From this, we can see that research suggests a focused search – within a circle or orbit of knowledge – and to search and search again and again. Each fact or lesson learned also opens a new horizon to explore. Recall that adhi, a root of svadhyaya means to go over or on, to turn something over in the mind repeatedly.

The word research helps us get beyond the image of burying our heads in books. Although this is certainly part of study, it’s only one aspect of it. Look at the following criteria for scientific research to see how the Sutras’ understanding of study shares the same framework as scientific research.

Research begins with a clear statement of its objectives. In Yoga, as in any faith tradition, it is about eradicating suffering born from ignorance. In Yoga, as in any research, the results need to be able to be replicated by others following the same essential methods.

The researcher (in our case the student of Yoga) needs to remain unbiased, in order to refrain from wishful thinking, to assess the benefits of Yoga honestly for themselves.

Research also requires that the researchers have sufficient and appropriate resources. For yogis, this requirement is satisfied by the wealth of tried and true fundamental teachings and practices.

Those who design research studies should have a full understanding of the subject. This resonates with sutra 1.7, which states that one of the methods for cultivating reliable knowledge is agama, authoritative testimony. This includes scriptural testimony and, in Yoga, the teachings and guidance of a master. The body and mind of the yogi are the laboratory for this experimentation.

Certainly, svadhyaya includes the kind of study we did in school to pass our exams: gathering knowledge, analyzing it to understand its import, relating new information to other pertinent teachings, and memorizing key facts. But svadhyaya also includes probing into the causes behind effects, and expanding our research results by seeing how they relate to other principles and experiences.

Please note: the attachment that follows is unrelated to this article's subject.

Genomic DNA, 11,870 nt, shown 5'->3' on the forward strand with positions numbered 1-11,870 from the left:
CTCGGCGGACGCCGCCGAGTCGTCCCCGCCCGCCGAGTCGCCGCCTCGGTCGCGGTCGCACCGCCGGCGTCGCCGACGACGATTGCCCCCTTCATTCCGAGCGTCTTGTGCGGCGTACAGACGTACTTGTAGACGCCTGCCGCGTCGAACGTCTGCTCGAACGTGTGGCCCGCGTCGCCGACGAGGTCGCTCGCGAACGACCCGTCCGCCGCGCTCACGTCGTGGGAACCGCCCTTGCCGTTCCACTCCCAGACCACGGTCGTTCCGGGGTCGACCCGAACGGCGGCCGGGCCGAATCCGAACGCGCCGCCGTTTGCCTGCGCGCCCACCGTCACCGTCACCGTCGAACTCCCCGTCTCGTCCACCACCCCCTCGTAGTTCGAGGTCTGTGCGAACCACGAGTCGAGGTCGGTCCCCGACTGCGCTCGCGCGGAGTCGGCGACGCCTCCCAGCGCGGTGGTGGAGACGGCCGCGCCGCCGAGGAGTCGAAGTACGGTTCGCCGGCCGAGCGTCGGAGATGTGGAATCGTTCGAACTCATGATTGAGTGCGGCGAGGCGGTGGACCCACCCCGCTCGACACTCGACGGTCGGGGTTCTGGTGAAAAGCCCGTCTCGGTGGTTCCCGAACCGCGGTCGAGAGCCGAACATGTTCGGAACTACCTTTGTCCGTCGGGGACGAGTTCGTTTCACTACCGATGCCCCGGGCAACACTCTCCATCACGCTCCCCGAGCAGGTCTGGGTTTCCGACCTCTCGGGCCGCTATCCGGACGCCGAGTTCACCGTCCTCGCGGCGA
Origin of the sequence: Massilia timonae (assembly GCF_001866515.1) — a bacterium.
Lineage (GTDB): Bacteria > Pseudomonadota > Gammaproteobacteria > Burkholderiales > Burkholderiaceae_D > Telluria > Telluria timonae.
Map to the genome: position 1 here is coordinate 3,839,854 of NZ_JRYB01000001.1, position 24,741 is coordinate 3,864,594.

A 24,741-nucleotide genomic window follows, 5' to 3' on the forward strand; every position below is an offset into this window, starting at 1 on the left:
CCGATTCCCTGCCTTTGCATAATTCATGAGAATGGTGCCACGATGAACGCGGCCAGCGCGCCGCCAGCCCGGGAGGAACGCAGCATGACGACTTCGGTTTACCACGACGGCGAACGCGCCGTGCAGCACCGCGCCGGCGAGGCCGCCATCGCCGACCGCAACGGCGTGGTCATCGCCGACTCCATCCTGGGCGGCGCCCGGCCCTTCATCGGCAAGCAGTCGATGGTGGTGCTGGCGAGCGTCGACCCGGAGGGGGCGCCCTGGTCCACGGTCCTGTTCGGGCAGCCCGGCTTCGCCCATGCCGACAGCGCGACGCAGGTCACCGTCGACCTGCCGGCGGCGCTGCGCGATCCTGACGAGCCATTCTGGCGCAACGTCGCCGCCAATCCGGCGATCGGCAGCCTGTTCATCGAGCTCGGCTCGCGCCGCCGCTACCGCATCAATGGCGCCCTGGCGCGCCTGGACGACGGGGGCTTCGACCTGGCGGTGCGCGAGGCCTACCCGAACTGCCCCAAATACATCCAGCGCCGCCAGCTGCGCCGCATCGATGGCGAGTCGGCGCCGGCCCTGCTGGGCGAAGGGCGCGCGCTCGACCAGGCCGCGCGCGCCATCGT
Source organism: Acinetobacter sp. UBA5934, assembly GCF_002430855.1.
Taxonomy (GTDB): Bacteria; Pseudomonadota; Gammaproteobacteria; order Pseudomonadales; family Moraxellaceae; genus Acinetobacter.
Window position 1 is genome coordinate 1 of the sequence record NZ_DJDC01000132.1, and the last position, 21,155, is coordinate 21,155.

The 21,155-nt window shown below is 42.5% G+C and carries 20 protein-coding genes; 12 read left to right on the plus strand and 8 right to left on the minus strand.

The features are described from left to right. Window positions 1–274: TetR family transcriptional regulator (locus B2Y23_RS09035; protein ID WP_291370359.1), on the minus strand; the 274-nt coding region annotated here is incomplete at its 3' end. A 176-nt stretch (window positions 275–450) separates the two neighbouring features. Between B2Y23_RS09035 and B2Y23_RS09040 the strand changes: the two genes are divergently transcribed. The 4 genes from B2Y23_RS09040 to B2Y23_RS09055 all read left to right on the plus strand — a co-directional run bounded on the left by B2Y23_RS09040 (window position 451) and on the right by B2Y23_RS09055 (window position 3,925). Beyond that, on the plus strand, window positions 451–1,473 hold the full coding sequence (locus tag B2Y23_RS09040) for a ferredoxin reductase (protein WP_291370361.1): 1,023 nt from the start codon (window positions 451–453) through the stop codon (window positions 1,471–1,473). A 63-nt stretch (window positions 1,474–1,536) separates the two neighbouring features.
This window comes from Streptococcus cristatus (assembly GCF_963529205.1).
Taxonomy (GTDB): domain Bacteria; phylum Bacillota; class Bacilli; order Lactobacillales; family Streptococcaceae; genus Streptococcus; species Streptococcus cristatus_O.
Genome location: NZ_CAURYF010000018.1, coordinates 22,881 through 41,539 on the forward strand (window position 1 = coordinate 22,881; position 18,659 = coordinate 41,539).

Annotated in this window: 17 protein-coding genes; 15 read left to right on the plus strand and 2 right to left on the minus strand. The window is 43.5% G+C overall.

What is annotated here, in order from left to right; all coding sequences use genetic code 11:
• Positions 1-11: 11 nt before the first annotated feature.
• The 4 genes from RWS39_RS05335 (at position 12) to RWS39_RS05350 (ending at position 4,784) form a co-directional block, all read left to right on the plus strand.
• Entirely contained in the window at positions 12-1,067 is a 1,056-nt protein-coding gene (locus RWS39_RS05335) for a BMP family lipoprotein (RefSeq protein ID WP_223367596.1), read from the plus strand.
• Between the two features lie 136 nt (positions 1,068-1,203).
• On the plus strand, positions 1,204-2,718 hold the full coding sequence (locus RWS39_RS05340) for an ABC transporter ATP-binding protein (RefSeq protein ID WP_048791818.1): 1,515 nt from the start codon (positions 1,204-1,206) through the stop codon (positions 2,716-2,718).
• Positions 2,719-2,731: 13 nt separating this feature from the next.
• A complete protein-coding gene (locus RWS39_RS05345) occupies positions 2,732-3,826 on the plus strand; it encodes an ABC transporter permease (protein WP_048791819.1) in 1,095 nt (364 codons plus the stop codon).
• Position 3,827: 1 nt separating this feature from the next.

As we have seen, the roots of svadhyaya suggest repeated effort. This repetitiveness is not just for the sake of memorization of principles, but for fully engaging in the Yoga life until a new way of perceiving and being arises. The higher goal of study in Yoga is to clarify and deepen perception, so that insight (prajna) is cultivated and can be used as an enhanced exploratory tool of       perception that extends beyond the reach of rationality. The enhanced super perception possessed by evolved yogis is also known as Yoga pratyaksha, yogic vision. In sutra 1.7, pratyaksha, defined as direct perception, is listed as one of the sources of reliable knowledge. But Yoga pratyaksha goes well beyond the reach of normal sense perception and logic. It enables the yogi to perceive subtle realities of the universe, the ways of life, and the self.

Mantra repetition (mantra japa) is also included in study since it is a powerful way to refine perceptual powers and since the process of japa naturally includes encountering subtle facets of self-identity that dwell in the subconscious mind.  We can summarize the goal of study as bringing the light of wisdom into the darkest and most unvisited corners of our minds, hearts, and lives.